The Effects of Project-Based Learning (PBL) Approach on the Achievement and Efficacy of High School Mathematics Students: A Longitudinal Study Investigating the Effects of the PBL Approach in Mathematics Education.

Anna Filcik, Kristen Bosch, Samuel Pederson, Nicholas Haugen


Project-Based Learning (PBL) is a teaching method that is significantly different from the conventional classroom teaching; however, the positive effects of PBL have not been clearly established. This longitudinal study investigates the effect of Project-Based Learning on secondary mathematics’ students in order to determine both academic skill development and motivational factors that affect learning. Motivational factors to be measured include self-regulation, self-efficacy, and learning strategies. Unlike previous studies conducted in conventional school environments, this study is conducted on a dedicated project-based high school, where PBL is not being used as additional or supplemental teaching, but as a whole curriculum. This study provides the opportunity for teachers to reflect on the effectiveness of this pedagogical approach to mathematics teaching and learning. Because this study’s participants represent a wide range of mathematical abilities and demographic diversity, it may bring clarity on controversial issues regarding the benefits of PBL on certain populations. Specifically, PBL has been shown to work well with students who already have a deep conceptual knowledge of the subject matter, but it may be less effective with those possessing only surface knowledge (Vernon & Blake, 1993; Dochy, Segers, van den bossche, & Gijbels, 2003). In addition, the benefits of PBL on low SES students are debated (Boaler, 2002; Delpit, 1988, Lubienski, 2000). Even though research shows that elementary mathematics students benefit from PBL, very little evidence is associated with secondary success (Petrosino, 2004; Strobel & Van Barneveld, 2009; Walker & Leary, 2009). Hence, this study provides a unique opportunity for teachers to understand the additional dimension of PBL approach on these various populations.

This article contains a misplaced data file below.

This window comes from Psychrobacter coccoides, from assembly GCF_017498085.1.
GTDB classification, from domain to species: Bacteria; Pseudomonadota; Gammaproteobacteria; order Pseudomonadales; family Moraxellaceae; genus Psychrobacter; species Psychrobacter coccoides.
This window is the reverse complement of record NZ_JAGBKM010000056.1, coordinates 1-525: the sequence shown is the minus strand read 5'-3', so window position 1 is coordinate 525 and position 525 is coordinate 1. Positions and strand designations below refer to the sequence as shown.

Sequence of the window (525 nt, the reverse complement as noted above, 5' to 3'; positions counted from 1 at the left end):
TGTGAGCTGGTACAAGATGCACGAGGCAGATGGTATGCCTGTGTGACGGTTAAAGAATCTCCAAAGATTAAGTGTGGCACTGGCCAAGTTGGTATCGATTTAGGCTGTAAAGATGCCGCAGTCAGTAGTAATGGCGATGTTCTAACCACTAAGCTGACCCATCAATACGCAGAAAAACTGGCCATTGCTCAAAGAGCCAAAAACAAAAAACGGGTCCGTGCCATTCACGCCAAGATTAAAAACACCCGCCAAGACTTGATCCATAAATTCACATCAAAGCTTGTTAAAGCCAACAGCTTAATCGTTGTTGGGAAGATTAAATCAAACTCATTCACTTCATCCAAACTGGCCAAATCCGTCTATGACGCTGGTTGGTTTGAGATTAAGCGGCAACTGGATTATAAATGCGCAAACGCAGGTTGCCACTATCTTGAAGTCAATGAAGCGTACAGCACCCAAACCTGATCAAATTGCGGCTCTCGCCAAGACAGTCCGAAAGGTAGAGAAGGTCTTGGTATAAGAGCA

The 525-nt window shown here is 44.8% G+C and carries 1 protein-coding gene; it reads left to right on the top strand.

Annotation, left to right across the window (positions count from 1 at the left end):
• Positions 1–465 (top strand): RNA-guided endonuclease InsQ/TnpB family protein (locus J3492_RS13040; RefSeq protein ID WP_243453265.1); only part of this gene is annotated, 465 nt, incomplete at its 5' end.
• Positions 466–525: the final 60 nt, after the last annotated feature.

PBL; mathematics; education

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